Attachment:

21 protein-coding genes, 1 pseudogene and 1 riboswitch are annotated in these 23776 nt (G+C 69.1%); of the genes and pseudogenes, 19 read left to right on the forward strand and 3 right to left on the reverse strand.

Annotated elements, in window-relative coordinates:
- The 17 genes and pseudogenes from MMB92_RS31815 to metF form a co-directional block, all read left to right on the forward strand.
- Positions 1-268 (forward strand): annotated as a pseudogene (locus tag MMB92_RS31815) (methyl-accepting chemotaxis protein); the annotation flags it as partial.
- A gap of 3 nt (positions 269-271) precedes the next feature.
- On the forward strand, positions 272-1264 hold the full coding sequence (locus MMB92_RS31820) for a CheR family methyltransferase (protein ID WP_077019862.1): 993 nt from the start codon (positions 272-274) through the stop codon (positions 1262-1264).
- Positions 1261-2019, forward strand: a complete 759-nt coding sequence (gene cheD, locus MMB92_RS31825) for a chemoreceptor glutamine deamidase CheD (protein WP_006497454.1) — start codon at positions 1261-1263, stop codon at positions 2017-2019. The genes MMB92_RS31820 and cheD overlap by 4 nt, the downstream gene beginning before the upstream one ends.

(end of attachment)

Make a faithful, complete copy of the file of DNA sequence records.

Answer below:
21 protein-coding genes, 1 pseudogene and 1 riboswitch are annotated in these 23776 nt (G+C 69.1%); of the genes and pseudogenes, 19 read left to right on the forward strand and 3 right to left on the reverse strand.

Annotated elements, in window-relative coordinates:
- The 17 genes and pseudogenes from MMB92_RS31815 to metF form a co-directional block, all read left to right on the forward strand.
- Positions 1-268 (forward strand): annotated as a pseudogene (locus tag MMB92_RS31815) (methyl-accepting chemotaxis protein); the annotation flags it as partial.
- A gap of 3 nt (positions 269-271) precedes the next feature.
- On the forward strand, positions 272-1264 hold the full coding sequence (locus MMB92_RS31820) for a CheR family methyltransferase (protein ID WP_077019862.1): 993 nt from the start codon (positions 272-274) through the stop codon (positions 1262-1264).
- Positions 1261-2019, forward strand: a complete 759-nt coding sequence (gene cheD, locus MMB92_RS31825) for a chemoreceptor glutamine deamidase CheD (protein WP_006497454.1) — start codon at positions 1261-1263, stop codon at positions 2017-2019. The genes MMB92_RS31820 and cheD overlap by 4 nt, the downstream gene beginning before the upstream one ends.